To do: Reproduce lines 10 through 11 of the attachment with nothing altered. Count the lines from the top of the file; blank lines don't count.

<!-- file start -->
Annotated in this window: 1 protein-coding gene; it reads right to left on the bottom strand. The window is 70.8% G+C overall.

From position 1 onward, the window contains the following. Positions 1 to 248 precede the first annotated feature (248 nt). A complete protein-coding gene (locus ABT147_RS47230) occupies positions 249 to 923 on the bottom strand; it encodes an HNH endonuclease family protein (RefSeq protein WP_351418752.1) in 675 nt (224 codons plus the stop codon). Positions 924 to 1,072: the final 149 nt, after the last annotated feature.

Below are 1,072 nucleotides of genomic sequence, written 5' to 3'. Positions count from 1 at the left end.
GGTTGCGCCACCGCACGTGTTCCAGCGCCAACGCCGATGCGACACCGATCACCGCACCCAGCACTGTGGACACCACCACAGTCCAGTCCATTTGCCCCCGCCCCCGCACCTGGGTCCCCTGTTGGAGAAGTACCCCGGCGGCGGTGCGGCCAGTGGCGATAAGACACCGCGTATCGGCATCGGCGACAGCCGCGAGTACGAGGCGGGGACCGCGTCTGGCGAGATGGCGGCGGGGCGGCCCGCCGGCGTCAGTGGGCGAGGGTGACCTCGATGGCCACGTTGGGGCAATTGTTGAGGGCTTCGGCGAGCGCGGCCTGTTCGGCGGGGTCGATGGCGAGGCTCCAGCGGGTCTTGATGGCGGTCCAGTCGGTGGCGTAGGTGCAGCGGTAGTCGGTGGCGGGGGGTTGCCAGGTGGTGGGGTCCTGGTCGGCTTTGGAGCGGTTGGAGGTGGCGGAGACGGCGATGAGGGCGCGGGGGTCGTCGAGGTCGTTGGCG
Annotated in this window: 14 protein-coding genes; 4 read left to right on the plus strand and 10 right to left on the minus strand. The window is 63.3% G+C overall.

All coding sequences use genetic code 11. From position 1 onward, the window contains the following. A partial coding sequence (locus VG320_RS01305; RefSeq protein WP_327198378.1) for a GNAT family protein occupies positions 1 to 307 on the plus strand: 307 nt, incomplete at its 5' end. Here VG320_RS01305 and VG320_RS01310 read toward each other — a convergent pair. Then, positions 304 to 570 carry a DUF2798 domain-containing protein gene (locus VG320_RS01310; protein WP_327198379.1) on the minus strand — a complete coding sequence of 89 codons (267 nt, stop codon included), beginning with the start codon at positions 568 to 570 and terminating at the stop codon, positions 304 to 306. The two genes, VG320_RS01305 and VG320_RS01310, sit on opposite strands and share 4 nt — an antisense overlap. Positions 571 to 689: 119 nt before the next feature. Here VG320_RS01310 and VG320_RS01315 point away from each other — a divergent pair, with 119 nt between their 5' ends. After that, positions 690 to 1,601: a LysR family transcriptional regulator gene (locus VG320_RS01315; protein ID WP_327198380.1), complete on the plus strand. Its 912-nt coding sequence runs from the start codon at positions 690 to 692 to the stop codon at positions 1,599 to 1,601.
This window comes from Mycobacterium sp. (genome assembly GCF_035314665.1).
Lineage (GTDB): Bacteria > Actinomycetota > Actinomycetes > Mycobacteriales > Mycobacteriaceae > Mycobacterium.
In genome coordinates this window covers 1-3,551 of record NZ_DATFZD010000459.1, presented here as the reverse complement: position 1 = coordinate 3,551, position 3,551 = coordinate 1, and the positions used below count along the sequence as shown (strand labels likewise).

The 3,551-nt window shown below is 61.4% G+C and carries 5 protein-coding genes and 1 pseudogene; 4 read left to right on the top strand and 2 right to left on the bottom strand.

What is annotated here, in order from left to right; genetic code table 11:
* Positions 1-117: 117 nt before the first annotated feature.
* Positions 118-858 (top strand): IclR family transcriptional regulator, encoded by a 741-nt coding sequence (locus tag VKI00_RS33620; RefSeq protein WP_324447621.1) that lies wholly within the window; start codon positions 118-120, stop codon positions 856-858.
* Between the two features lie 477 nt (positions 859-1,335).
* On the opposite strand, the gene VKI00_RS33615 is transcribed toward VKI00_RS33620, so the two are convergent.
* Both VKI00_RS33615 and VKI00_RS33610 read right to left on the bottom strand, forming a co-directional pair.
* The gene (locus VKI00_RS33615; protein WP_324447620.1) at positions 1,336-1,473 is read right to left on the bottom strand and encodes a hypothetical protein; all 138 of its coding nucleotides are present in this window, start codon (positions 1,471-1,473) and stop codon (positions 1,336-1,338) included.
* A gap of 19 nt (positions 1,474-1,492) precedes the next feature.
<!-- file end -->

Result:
The 3,551-nt window shown below is 61.4% G+C and carries 5 protein-coding genes and 1 pseudogene; 4 read left to right on the top strand and 2 right to left on the bottom strand.

What is annotated here, in order from left to right; genetic code table 11: